21 March 2015. Bronte, Oakville, ON. For some thirty five years I have maintained a rather hi-and-miss rolling diary in which I write of notable things happening in the natural world. On this date in 2012 I wrote, “Red-necked Grebes in courtship at Bronte Harbour.” I remember it well; a pair were conducting an impressive side-by-side courtship dance. They ploughed the waters in a series of brief rituals, braying and cooing to each other as they went. Here are a few pictures from that day.
Reading that diary note, I decided to see if they’d returned, hoping of course for another chance to witness that elaborate water-dance. This particular harbour is one of the very few places in eastern North America where Red-necked Grebes breed, and they are so indifferent to the presence of people and their play boats, that their nests are easily observed, sometimes no more than ten metres from shore. Today a few Red-necked Grebes were present, having probably returned from a winter spent along the Atlantic coast. But conditions are quite different this year, as yet there is little open water and the sheltered yacht-basin breeding site is still largely iced over. Among the three or four grebes I found, I could see no sign of pair formation let alone courtship. Once the ice melts it won’t take long though for things to change.
Scanning the yacht basin with its geometric assembly of docks arranged like the halves of a zipper, I found plenty of Redheads – always gorgeous, Lesser Scaup (ditto) and Long-tailed Ducks (ditto). And then, in the distance, a small flock of Gadwall puttering around on an expanse of ice. They were today’s wow! bird. Not because they are particularly colourful, they don’t have any of the splendour of some of their kin: Mallards, Green-winged Teal or Northern Pintails for example. But they have a sort of understated coolness, a disregard for fashion born of self-assurance. Author and ornithologist, Pete Dunne puts it this way; “ Fairly common and conservative, in both attire and social commitment. Males make a fashion statement with tasteful gray….” In the field, one of the most distinctive features of the male is its overall grey appearance, a splash of white in the wing and a coal-black rear end. The female on the other hand is overall greyish brown, not unlike a female Mallard although slightly more streamlined.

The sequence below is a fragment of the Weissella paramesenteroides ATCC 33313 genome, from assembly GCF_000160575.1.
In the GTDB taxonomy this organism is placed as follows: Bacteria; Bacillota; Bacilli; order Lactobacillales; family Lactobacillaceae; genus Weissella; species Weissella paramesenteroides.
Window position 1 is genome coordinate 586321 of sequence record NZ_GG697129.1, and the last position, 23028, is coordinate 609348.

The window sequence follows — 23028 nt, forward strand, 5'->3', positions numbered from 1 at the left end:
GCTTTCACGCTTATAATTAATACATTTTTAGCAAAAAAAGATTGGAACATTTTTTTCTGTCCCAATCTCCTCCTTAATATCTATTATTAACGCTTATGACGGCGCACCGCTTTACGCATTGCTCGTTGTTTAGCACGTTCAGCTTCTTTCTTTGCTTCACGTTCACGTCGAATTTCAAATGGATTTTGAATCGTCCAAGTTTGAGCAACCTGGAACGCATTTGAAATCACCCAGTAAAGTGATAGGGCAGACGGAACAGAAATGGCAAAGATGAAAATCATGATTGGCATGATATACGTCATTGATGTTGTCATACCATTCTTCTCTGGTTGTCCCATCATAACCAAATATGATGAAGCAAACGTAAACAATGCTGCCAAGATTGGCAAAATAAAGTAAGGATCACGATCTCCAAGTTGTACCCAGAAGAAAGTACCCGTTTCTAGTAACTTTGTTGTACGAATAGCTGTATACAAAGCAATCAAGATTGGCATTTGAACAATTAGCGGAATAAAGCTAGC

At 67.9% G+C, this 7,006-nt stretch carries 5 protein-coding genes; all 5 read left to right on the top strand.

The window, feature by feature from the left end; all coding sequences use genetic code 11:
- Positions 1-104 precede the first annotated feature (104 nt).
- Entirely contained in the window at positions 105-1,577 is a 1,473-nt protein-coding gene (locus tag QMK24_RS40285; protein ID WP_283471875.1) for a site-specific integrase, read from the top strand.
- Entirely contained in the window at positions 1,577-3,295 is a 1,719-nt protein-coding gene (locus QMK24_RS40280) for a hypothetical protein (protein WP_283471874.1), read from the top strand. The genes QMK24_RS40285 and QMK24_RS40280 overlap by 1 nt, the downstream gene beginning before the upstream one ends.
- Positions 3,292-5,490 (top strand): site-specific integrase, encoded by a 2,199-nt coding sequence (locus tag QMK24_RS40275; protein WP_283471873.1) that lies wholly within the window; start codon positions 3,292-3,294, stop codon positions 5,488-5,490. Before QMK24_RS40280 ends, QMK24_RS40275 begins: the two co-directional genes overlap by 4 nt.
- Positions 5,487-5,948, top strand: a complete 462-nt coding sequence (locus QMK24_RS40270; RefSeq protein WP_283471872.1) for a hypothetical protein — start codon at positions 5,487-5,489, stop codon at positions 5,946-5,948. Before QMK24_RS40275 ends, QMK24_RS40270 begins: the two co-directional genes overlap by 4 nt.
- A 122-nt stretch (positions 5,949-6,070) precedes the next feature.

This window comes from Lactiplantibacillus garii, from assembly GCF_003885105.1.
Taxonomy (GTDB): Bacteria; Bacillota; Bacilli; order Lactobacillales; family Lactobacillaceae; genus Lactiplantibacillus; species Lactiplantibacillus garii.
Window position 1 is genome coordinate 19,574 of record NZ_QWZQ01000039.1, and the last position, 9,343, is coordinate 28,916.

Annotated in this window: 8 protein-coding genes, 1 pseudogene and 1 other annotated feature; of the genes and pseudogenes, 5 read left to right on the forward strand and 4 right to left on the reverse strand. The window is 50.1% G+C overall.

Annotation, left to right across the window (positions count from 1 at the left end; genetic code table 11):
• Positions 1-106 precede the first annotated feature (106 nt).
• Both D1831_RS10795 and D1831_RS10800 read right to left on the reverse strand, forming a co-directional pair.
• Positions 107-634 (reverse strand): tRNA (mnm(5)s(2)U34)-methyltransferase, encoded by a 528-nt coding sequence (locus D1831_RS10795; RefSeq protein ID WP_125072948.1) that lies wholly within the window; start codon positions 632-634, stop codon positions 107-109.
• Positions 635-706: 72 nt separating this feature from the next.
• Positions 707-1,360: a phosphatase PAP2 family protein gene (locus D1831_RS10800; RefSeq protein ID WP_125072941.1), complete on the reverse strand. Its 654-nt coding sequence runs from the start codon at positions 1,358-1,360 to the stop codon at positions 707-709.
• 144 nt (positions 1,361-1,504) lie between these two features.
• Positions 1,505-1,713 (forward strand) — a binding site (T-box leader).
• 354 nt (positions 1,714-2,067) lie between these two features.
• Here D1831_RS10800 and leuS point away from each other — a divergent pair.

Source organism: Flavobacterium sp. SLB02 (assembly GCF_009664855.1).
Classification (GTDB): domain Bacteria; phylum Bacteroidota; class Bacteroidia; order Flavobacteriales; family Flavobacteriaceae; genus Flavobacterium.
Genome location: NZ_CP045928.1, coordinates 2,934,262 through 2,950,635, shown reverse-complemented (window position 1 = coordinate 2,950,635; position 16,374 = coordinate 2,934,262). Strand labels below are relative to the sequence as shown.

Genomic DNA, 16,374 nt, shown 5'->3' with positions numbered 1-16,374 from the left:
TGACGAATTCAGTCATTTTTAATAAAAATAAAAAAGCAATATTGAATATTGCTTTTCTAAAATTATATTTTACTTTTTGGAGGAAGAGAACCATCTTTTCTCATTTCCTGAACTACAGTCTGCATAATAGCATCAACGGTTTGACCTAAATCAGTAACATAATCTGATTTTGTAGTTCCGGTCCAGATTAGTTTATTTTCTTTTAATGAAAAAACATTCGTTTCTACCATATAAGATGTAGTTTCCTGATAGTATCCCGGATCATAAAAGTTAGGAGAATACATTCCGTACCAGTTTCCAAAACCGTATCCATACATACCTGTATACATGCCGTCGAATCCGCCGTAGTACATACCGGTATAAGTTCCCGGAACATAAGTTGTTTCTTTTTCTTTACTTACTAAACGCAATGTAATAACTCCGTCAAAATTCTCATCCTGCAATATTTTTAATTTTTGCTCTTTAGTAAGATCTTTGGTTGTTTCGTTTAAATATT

I sense that my words are unlikely to make much of a case for a Gadwall Appreciation Society; it’s not that important anyway. I like them a lot and don’t see enough of them, but when I do they make me smile and celebrate inwardly. Enough to be my Bird of the Day. Here are a couple of photos of that group, maybe you’ll find some of what I see in them.
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